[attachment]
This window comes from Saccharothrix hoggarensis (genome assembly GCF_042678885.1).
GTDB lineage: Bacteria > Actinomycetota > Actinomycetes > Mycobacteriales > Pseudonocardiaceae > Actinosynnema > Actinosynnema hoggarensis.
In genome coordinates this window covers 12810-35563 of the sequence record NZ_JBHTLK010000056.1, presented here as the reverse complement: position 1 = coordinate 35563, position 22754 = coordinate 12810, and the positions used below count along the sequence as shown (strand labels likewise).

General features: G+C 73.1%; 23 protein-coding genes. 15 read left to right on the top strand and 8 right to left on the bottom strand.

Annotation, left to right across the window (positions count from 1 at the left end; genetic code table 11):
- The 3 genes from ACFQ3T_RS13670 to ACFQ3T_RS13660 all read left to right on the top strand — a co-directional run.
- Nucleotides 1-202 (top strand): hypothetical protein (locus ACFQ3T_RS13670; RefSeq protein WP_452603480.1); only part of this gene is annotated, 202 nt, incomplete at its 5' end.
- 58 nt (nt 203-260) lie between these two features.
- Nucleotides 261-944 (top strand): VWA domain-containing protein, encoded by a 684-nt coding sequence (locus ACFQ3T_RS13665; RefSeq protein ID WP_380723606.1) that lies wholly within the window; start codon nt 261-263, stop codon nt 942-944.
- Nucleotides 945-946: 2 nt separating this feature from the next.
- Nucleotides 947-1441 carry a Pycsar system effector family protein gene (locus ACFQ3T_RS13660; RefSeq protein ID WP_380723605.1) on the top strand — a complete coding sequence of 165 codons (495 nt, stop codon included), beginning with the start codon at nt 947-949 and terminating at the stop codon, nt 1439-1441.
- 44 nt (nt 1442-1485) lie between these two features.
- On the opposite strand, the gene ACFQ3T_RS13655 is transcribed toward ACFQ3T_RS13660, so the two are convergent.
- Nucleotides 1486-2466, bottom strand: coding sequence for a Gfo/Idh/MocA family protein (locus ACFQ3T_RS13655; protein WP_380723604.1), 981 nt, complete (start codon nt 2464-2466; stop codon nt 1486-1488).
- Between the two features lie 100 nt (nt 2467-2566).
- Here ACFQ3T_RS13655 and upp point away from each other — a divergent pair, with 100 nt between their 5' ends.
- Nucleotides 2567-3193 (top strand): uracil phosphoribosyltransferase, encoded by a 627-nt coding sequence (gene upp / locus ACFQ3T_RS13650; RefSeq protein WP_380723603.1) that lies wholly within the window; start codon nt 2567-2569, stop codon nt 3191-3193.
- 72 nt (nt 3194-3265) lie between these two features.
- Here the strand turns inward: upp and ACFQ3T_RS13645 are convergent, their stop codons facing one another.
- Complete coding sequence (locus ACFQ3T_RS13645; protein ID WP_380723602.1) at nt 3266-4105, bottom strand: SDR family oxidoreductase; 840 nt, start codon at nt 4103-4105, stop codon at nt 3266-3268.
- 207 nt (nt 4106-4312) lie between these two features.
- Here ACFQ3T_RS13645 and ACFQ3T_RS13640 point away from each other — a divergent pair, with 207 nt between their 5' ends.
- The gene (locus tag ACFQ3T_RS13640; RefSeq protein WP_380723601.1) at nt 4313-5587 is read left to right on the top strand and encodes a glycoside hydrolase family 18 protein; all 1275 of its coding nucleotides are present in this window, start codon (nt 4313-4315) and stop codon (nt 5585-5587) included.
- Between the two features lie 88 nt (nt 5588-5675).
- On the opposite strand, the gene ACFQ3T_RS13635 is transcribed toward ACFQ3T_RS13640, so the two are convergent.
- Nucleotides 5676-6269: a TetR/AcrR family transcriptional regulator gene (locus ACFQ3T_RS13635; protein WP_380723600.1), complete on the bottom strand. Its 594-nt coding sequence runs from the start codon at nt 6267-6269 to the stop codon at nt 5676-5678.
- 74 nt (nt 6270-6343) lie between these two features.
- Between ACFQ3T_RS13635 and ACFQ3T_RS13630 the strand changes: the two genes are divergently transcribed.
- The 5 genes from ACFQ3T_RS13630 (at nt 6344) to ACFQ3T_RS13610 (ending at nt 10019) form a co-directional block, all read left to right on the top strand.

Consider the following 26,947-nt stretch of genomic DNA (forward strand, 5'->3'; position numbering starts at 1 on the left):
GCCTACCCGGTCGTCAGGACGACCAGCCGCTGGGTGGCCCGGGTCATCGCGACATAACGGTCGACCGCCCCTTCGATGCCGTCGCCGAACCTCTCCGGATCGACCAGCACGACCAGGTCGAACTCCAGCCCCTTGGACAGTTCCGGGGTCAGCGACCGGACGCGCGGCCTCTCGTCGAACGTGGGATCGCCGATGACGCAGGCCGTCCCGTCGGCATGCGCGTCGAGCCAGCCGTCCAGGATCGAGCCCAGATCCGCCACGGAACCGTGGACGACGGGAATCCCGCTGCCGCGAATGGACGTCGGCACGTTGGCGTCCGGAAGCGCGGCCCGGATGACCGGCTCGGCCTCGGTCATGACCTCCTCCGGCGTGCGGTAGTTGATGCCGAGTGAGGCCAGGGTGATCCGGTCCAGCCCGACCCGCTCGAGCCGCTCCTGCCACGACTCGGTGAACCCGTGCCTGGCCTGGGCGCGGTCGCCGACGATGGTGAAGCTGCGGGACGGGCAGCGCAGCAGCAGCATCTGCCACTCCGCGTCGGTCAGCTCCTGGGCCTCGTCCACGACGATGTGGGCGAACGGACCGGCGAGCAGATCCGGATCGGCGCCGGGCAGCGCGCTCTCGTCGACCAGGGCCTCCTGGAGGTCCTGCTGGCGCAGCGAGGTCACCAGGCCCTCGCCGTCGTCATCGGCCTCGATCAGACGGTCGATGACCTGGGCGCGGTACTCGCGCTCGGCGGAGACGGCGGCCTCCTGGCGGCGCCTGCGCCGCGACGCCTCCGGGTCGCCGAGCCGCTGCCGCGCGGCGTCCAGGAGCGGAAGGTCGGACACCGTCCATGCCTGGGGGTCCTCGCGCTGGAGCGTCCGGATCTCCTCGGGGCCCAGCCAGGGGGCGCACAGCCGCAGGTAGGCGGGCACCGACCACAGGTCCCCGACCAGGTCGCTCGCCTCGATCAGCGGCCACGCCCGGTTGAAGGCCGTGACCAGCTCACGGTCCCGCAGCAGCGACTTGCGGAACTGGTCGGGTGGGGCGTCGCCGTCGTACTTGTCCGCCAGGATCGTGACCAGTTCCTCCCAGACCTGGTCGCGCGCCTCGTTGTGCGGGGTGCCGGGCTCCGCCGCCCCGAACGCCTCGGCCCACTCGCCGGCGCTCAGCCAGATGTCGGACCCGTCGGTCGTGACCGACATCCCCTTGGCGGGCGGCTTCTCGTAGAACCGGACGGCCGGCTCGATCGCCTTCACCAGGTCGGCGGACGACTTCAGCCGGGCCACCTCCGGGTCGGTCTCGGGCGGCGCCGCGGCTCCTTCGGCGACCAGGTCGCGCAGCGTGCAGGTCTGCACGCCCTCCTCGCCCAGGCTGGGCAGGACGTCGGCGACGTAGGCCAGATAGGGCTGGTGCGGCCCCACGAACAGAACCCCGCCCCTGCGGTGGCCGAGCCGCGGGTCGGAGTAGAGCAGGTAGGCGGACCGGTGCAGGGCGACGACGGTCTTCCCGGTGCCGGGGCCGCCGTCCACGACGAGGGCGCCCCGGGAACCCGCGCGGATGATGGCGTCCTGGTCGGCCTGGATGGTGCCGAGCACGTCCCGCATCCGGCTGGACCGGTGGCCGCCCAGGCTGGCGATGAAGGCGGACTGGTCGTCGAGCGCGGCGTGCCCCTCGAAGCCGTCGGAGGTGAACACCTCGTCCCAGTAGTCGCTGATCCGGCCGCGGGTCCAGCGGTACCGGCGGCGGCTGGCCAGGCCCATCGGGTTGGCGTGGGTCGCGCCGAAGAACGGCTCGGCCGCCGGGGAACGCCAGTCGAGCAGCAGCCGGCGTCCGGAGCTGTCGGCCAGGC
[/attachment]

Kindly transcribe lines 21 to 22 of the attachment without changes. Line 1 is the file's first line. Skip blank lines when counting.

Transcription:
- 207 nt (nt 4106-4312) lie between these two features.
- Here ACFQ3T_RS13645 and ACFQ3T_RS13640 point away from each other — a divergent pair, with 207 nt between their 5' ends.